[UPDATE BELOW] Considering New Yorkers' predilection for waiting on lines, it should come as no surprise that the NYC Ferry's debut month has created some pretty serious queues. And indeed, as the Times pointed out today, it appears the service has exceeded its expected popularity, and now the de Blasio administration is moving quickly to add more boats to its fleet.
So far, the new ferry service boasts three routes, with one running between Far Rockaway, Sunset Park, and Wall Street; another making stops along the East River in Brooklyn and Manhattan, and a third servicing South Brooklyn. Astoria will get its own route in August, and the Lower East Side, and the Bronx will be blessed with forthcoming routes in 2018. The ferries, whose rides are now the cost of a MetroCard swipe, are a welcome addition to the city's transport options, and with the NYC Beach Bus dead in the water this summer, the Far Rockaway route has thus far proved especially popular, with over 8,000 passengers traveling from Wall Street to Rockaway over the weekend. In fact, that route was so popular, riders waiting to board in Sunset Park weren't able to get onboard:
The Sunset Park @NYCferry stop is a joke. Great scam though to have a line of people pay and never be able to get on a boat.
— Heather Shae (@heathershae) June 12, 2017
— Dana Viltz (@danaviltz) June 11, 2017
No one is able to get to the Rockaways from Sunset Park today. The ferries are full from Wall St. @NYCferry didn't bother telling anyone tho
— Kathryn McGrath (@kathrynmcg) June 11, 2017
The city has been trying to meet the overwhelming demand, and, as the Times reports, they've since moved to charter two extra boats on the weekends, to the tune of $485,000. City officials have also implored Hornblower, which operates the ferry service, to increase the capacity of three of the 20 boats expected to make their way up to the New York Harbor next year, from a 149-passenger capacity to 250.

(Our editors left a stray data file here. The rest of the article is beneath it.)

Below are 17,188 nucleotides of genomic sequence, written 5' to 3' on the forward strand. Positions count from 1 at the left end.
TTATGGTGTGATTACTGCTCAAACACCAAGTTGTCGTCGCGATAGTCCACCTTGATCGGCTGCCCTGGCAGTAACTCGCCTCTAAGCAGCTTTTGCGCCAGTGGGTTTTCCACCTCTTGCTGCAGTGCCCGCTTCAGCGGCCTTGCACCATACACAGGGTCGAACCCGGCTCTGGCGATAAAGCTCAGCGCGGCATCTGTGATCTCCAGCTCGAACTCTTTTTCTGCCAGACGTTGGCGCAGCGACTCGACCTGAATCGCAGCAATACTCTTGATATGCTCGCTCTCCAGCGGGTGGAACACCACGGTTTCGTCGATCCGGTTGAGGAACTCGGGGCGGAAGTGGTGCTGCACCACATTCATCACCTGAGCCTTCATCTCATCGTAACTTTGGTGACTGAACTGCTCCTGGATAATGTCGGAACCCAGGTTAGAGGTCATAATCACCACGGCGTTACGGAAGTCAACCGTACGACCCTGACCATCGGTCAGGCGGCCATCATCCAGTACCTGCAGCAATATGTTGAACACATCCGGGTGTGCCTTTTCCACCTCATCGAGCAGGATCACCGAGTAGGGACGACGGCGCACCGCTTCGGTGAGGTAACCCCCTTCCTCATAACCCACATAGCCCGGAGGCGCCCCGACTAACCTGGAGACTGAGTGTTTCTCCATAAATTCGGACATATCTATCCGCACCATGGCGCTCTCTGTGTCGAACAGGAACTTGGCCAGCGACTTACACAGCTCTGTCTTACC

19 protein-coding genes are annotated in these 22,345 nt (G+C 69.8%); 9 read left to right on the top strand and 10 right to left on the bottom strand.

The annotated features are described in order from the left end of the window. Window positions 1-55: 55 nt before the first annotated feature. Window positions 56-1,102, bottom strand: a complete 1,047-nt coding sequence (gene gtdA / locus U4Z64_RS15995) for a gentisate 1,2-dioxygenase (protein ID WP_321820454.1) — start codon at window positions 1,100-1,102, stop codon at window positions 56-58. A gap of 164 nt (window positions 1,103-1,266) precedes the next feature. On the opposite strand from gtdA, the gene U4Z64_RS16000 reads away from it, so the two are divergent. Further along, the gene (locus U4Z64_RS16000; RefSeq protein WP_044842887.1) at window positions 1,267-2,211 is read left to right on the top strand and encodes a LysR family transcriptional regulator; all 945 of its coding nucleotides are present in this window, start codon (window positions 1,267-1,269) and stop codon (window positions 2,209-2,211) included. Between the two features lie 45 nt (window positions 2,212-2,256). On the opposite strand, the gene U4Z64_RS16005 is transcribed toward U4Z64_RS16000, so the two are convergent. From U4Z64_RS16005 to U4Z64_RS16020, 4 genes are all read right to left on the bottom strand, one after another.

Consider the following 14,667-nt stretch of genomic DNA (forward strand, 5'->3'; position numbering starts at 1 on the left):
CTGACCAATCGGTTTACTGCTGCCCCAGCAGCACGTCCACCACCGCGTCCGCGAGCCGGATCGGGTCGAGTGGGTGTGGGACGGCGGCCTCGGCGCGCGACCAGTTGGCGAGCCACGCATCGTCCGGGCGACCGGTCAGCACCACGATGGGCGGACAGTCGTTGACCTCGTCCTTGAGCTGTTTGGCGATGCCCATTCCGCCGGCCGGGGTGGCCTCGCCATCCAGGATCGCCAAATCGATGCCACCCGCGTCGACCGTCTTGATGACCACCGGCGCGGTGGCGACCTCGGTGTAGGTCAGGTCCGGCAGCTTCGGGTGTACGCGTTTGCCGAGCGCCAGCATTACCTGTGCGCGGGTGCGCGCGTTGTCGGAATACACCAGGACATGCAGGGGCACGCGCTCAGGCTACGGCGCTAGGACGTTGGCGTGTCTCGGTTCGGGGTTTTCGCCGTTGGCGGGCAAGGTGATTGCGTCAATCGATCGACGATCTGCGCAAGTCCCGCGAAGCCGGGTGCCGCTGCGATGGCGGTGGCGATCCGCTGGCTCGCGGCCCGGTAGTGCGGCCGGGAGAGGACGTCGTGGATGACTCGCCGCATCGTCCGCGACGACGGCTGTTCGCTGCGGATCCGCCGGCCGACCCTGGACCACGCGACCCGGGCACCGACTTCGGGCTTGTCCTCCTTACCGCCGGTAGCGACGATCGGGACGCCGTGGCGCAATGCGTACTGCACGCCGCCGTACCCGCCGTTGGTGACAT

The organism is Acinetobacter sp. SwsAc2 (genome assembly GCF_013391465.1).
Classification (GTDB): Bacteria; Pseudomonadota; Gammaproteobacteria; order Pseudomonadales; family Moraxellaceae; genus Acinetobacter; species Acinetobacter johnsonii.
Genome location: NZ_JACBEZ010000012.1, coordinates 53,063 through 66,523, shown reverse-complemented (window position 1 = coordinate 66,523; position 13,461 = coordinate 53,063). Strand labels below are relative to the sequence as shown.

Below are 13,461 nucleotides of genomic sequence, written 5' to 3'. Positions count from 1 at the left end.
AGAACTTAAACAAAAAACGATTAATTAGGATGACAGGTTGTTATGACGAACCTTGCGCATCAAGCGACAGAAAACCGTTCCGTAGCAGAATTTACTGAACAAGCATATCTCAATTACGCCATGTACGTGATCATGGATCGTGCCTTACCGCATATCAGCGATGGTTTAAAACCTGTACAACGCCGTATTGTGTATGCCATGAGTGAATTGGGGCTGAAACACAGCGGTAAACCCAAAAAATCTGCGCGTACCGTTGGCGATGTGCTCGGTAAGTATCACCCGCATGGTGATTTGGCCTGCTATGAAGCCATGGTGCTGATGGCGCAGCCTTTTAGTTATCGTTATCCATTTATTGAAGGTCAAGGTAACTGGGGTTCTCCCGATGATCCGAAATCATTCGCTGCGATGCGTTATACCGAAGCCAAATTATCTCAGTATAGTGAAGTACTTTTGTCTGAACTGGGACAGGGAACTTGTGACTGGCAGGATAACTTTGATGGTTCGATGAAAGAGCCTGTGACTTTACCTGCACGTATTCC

City officials insist the angry crowds lined up on the docks aren't the result of their own miscalculations, arguing this is just what happens when a new program is introduced. "We’re still accumulating the data at this stage. Some of this is going to be trial and error," Wiley Norvell, a City Hall spokesman, told the Times. "We’re not the subway. We don’t have 70 years of detailed ridership telling us how many trains to run after a Yankee game." (Not that those 70 years of ridership stats have done much for the subway of late, but that's another matter).
An official with the Mayor's office told Gothamist that the city actually hoped the service would exceed its initial capacity, but balked at investing too much taxpayer money in the program before testing its popularity. The official noted the city purposefully opted for Hornblower's ferry design because it was flexible enough to expand from 149 to 250 passengers if necessary, a fact Mayor de Blasio noted earlier this month.
Still, riders on all three routes have complained about crowding pretty much since the expanded service's inception six weeks ago, and a year is a long time to wait for new boats:
— Tatiana Laudry (@TatianaBeaverh1) June 14, 2017
Wow so it seems the NYC ferry is working just well as the subway pic.twitter.com/N8vKupohnr
— Mike Murphy (@mcwm) June 15, 2017
— Sandra Cheng (@academicsandra) June 4, 2017
Wow! Hornblower really upgraded the @NYCferry service. Horns are loud yet the ferries are late and full. Skip the ferry take the subway
— Isik Baris Volkan (@vtude74) June 4, 2017
So, certainly, there are kinks to work out, though unlike the subway the ferries let you soothe some of your delay-related stress with booze and fresh air.
Update 2:34 p.m.: Stephanie Baez, a spokesperson for the New York City Economic Development Corporation, told Gothamist in a statement:
After being in operation for just 6 weeks, demand for NYC ferry service is exceeding even our highest ridership projections with over 400,000 passengers to date. New Yorkers are turning to the ferries in droves, and we're stepping up to meet demand. We're responding to that demand by ordering larger boats and chartering vessels, and we'll continue working towards shaping a system that's financially sustainable and serves as many people as possible.